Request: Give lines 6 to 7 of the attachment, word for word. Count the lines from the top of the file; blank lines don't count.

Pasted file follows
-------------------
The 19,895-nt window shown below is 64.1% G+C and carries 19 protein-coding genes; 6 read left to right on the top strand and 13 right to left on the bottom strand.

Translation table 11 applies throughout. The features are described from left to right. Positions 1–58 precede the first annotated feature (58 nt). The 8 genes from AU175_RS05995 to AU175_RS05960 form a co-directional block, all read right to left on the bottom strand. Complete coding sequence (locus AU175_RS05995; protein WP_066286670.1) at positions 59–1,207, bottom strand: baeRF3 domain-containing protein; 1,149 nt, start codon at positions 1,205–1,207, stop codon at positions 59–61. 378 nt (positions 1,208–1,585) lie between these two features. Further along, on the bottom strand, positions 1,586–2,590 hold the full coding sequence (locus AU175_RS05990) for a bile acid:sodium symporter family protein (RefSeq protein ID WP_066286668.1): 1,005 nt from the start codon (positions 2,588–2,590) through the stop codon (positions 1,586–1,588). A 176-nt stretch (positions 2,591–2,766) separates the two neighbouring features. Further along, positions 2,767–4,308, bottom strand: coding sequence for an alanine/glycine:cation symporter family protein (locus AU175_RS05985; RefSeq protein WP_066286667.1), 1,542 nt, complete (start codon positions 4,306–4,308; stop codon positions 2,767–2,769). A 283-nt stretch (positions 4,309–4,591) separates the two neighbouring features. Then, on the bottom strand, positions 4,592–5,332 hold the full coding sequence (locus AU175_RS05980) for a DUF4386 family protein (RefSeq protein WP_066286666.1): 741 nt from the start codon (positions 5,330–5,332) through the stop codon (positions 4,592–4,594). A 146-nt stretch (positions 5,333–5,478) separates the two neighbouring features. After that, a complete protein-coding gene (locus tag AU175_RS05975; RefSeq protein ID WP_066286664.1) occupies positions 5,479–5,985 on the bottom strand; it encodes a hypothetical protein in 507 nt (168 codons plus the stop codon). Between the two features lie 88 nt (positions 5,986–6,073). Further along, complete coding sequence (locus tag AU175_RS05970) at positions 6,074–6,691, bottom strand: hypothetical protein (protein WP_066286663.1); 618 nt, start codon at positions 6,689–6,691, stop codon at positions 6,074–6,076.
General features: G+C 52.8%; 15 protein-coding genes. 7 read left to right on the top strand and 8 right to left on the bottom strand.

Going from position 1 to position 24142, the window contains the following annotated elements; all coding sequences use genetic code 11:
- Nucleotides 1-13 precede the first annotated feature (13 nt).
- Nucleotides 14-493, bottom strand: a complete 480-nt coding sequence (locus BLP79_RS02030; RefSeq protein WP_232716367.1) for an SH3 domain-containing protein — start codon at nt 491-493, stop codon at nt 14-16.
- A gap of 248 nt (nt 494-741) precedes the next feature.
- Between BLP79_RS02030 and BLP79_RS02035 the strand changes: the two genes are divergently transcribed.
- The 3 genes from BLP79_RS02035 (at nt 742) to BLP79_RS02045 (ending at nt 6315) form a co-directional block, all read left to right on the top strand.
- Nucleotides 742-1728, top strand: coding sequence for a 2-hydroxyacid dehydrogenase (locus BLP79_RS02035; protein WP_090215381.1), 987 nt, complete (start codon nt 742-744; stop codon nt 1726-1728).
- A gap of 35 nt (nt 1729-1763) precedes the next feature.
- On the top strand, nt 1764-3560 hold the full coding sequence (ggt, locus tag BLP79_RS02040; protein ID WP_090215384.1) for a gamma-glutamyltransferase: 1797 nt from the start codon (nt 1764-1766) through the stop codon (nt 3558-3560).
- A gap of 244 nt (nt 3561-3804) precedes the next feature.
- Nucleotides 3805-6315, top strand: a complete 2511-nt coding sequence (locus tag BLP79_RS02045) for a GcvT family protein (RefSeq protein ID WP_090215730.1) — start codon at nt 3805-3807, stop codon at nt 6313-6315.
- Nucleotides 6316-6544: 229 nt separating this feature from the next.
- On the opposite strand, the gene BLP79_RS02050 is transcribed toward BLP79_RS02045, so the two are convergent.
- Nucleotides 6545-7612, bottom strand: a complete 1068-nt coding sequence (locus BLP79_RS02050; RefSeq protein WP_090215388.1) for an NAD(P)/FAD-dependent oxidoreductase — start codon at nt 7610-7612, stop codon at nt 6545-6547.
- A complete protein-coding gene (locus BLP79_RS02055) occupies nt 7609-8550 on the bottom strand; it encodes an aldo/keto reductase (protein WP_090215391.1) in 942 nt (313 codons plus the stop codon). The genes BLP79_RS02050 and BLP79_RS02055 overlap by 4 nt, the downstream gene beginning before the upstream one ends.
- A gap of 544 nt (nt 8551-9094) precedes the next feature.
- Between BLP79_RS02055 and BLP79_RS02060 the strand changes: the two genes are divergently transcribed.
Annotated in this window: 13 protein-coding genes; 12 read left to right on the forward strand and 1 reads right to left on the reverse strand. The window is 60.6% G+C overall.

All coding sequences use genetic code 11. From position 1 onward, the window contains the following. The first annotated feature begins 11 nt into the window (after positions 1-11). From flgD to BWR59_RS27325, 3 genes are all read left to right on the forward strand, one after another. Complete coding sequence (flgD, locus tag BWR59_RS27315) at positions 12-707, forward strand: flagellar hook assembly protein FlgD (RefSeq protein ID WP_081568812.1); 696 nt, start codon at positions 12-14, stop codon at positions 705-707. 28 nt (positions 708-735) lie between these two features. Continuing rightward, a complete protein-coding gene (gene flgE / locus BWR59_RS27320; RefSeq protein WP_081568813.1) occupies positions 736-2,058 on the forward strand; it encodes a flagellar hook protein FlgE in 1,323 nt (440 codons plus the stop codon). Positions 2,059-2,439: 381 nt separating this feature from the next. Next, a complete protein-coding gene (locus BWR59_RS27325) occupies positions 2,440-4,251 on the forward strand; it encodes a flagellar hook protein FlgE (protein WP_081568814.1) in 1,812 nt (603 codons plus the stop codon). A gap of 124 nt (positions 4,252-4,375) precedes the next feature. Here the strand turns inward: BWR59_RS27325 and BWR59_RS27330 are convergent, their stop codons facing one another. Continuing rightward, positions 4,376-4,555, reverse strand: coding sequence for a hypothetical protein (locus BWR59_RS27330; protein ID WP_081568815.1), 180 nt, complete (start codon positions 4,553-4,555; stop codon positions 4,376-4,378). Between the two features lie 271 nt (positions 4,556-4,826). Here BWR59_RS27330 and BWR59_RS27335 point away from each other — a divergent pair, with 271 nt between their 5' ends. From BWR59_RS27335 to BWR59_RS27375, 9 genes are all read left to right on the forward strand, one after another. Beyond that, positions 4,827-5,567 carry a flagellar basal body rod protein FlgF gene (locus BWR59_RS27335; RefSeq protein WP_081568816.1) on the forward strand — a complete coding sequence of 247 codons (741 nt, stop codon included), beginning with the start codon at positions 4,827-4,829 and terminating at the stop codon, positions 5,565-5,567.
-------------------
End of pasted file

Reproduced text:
- Nucleotides 14-493, bottom strand: a complete 480-nt coding sequence (locus BLP79_RS02030; RefSeq protein WP_232716367.1) for an SH3 domain-containing protein — start codon at nt 491-493, stop codon at nt 14-16.
- A gap of 248 nt (nt 494-741) precedes the next feature.